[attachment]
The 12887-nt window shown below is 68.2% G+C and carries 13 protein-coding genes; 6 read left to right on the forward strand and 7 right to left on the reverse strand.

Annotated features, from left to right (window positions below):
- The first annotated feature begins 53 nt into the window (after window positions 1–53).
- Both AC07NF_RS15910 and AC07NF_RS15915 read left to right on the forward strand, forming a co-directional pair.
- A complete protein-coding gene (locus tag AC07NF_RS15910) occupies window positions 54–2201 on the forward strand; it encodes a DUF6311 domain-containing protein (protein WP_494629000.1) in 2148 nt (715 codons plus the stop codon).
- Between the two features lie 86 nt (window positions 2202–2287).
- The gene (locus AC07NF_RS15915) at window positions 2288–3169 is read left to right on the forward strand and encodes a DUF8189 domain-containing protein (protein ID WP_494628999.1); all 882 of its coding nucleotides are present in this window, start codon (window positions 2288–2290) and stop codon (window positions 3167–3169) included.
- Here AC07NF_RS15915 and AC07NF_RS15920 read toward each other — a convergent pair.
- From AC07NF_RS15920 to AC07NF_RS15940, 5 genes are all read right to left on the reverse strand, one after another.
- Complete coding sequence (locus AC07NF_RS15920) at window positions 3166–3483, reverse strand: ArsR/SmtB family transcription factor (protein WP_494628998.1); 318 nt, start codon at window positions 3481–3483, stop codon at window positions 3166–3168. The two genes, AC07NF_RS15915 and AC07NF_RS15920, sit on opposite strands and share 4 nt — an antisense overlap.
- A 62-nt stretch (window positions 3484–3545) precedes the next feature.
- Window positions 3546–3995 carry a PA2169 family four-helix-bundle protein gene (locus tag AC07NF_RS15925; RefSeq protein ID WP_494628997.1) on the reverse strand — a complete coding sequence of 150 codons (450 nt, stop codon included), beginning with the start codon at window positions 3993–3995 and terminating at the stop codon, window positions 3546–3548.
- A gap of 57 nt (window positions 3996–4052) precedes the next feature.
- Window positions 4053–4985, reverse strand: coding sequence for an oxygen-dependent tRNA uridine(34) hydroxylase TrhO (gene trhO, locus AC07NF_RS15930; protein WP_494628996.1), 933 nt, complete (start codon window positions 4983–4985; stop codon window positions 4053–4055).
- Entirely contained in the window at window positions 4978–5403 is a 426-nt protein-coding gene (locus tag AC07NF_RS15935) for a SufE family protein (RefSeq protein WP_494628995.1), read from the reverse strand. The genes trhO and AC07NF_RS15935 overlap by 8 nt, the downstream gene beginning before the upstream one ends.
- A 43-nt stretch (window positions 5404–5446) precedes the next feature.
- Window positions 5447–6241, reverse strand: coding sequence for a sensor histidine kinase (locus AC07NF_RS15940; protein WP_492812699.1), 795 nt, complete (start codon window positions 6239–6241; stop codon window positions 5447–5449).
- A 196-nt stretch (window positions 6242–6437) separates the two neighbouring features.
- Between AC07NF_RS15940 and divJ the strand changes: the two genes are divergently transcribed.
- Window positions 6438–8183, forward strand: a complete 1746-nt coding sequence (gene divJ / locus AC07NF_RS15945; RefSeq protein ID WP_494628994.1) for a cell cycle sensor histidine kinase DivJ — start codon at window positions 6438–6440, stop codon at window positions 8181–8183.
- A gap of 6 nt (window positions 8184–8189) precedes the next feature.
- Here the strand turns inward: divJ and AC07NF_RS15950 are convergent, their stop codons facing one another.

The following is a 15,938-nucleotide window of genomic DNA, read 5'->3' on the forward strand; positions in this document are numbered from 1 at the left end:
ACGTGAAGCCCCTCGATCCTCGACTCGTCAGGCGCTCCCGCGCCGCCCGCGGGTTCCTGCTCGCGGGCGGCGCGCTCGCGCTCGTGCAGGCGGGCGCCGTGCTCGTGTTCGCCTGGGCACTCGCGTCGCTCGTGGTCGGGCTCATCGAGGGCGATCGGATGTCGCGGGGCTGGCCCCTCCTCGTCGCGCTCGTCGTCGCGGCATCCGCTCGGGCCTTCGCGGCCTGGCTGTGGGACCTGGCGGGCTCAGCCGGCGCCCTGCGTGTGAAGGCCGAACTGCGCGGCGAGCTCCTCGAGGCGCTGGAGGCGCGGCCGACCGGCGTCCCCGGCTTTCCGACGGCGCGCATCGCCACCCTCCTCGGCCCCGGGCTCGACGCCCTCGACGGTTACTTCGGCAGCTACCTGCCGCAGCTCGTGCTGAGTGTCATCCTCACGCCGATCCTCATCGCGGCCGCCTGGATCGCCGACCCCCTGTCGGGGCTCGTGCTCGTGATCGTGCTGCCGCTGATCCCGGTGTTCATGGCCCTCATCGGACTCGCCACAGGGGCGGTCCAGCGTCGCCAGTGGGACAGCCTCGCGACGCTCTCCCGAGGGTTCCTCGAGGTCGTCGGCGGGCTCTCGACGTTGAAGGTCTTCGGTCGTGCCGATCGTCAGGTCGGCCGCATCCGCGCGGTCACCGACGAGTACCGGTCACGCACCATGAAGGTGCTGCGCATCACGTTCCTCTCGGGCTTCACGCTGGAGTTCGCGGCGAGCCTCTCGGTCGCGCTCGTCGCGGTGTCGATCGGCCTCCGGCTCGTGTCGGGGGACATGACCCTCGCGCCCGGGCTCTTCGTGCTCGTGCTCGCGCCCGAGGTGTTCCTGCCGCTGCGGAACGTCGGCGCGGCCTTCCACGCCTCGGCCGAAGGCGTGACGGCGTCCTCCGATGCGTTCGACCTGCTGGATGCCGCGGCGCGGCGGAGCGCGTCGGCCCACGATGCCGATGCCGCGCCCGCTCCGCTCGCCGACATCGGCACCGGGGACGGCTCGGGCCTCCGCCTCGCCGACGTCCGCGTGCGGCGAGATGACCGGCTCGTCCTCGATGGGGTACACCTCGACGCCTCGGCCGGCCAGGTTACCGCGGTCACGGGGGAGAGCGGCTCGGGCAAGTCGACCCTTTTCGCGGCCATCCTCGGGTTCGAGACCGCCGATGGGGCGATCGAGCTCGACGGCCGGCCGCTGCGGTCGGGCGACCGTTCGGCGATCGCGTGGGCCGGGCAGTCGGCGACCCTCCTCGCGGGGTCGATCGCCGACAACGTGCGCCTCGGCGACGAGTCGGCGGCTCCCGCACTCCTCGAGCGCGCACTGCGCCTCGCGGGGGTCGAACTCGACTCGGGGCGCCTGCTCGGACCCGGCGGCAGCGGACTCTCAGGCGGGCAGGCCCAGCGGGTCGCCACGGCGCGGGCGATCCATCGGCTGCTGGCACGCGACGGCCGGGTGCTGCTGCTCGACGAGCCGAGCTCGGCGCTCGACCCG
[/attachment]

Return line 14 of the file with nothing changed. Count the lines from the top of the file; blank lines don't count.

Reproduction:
- Window positions 4053–4985, reverse strand: coding sequence for an oxygen-dependent tRNA uridine(34) hydroxylase TrhO (gene trhO, locus AC07NF_RS15930; protein WP_494628996.1), 933 nt, complete (start codon window positions 4983–4985; stop codon window positions 4053–4055).